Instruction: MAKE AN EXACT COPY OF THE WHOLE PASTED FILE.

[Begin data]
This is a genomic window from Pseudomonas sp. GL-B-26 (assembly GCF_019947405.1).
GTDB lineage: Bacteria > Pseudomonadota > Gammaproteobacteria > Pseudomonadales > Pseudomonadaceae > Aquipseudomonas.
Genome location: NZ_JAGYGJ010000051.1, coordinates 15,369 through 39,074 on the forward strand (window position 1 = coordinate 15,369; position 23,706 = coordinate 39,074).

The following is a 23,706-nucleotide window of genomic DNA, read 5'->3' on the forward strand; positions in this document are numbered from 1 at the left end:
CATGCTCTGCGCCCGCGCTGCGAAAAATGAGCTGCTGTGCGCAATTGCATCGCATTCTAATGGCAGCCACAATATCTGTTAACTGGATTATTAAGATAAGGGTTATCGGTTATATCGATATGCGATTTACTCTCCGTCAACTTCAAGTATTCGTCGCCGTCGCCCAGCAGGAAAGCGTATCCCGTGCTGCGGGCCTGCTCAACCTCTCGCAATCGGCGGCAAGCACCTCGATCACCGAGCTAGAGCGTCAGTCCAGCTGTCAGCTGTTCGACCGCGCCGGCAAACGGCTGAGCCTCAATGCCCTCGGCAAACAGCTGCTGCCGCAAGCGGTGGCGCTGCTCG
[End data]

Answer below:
This is a genomic window from Pseudomonas sp. GL-B-26 (assembly GCF_019947405.1).
GTDB lineage: Bacteria > Pseudomonadota > Gammaproteobacteria > Pseudomonadales > Pseudomonadaceae > Aquipseudomonas.
Genome location: NZ_JAGYGJ010000051.1, coordinates 15,369 through 39,074 on the forward strand (window position 1 = coordinate 15,369; position 23,706 = coordinate 39,074).

The following is a 23,706-nucleotide window of genomic DNA, read 5'->3' on the forward strand; positions in this document are numbered from 1 at the left end:
CATGCTCTGCGCCCGCGCTGCGAAAAATGAGCTGCTGTGCGCAATTGCATCGCATTCTAATGGCAGCCACAATATCTGTTAACTGGATTATTAAGATAAGGGTTATCGGTTATATCGATATGCGATTTACTCTCCGTCAACTTCAAGTATTCGTCGCCGTCGCCCAGCAGGAAAGCGTATCCCGTGCTGCGGGCCTGCTCAACCTCTCGCAATCGGCGGCAAGCACCTCGATCACCGAGCTAGAGCGTCAGTCCAGCTGTCAGCTGTTCGACCGCGCCGGCAAACGGCTGAGCCTCAATGCCCTCGGCAAACAGCTGCTGCCGCAAGCGGTGGCGCTGCTCG